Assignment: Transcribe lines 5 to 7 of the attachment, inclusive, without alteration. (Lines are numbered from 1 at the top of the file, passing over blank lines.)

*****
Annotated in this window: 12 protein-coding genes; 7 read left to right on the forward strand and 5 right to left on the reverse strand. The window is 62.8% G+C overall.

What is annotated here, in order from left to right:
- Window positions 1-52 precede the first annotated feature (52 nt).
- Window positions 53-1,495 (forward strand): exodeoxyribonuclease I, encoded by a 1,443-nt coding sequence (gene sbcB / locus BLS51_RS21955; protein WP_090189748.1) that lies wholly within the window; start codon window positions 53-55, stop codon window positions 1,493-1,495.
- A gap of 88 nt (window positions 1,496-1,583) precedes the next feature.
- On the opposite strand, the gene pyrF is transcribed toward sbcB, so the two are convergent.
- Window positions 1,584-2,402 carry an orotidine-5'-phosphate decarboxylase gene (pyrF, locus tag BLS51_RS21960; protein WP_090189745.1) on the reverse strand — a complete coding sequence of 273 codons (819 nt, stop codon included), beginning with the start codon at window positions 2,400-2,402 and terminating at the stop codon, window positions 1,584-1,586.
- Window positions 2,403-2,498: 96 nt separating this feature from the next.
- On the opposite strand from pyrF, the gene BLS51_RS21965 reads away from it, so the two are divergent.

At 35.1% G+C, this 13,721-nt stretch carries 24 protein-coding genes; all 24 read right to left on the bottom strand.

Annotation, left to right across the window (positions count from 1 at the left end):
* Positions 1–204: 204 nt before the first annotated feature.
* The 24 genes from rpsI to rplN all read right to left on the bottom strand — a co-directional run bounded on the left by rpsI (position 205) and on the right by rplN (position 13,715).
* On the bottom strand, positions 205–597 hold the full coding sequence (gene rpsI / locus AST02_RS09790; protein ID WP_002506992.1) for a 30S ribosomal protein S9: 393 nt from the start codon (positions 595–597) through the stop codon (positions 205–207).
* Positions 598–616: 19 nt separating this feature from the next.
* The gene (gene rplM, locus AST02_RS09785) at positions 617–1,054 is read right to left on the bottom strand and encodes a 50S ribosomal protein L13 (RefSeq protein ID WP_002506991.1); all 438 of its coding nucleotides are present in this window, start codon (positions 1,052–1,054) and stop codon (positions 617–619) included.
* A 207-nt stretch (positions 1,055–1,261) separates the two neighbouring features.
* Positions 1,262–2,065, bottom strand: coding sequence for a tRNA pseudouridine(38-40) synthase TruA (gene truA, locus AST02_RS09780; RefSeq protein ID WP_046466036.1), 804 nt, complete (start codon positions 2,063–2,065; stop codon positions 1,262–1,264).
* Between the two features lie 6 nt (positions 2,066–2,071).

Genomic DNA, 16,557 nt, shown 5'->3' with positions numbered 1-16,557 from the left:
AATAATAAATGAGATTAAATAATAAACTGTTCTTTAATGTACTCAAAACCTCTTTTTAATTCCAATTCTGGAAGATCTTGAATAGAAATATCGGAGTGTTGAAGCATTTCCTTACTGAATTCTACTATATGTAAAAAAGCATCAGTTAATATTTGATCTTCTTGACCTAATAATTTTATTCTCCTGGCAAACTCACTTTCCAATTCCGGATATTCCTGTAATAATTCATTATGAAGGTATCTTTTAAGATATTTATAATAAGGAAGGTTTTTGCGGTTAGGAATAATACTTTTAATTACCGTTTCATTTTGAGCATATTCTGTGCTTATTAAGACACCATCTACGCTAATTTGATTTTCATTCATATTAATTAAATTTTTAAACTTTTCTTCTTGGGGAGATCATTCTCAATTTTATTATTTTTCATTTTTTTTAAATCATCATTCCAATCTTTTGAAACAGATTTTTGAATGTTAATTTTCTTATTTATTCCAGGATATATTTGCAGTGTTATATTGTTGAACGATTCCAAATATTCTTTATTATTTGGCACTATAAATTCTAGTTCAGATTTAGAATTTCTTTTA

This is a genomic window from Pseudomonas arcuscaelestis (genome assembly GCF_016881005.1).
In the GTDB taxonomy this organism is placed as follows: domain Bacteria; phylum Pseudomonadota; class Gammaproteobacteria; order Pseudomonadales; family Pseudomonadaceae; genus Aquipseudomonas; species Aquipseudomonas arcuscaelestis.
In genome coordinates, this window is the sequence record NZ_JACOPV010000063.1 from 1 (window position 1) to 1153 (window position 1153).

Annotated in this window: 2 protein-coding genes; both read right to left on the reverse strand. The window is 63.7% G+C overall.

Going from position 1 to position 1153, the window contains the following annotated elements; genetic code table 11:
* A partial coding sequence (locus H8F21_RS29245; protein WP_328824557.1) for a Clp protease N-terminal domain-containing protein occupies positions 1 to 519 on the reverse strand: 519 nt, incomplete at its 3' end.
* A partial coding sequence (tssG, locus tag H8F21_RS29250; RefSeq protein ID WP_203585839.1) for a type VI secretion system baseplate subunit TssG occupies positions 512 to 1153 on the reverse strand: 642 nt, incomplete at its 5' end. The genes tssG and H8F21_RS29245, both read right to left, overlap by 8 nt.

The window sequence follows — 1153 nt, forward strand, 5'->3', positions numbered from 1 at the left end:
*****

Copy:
- A gap of 88 nt (window positions 1,496-1,583) precedes the next feature.
- On the opposite strand, the gene pyrF is transcribed toward sbcB, so the two are convergent.
- Window positions 1,584-2,402 carry an orotidine-5'-phosphate decarboxylase gene (pyrF, locus tag BLS51_RS21960; protein WP_090189745.1) on the reverse strand — a complete coding sequence of 273 codons (819 nt, stop codon included), beginning with the start codon at window positions 2,400-2,402 and terminating at the stop codon, window positions 1,584-1,586.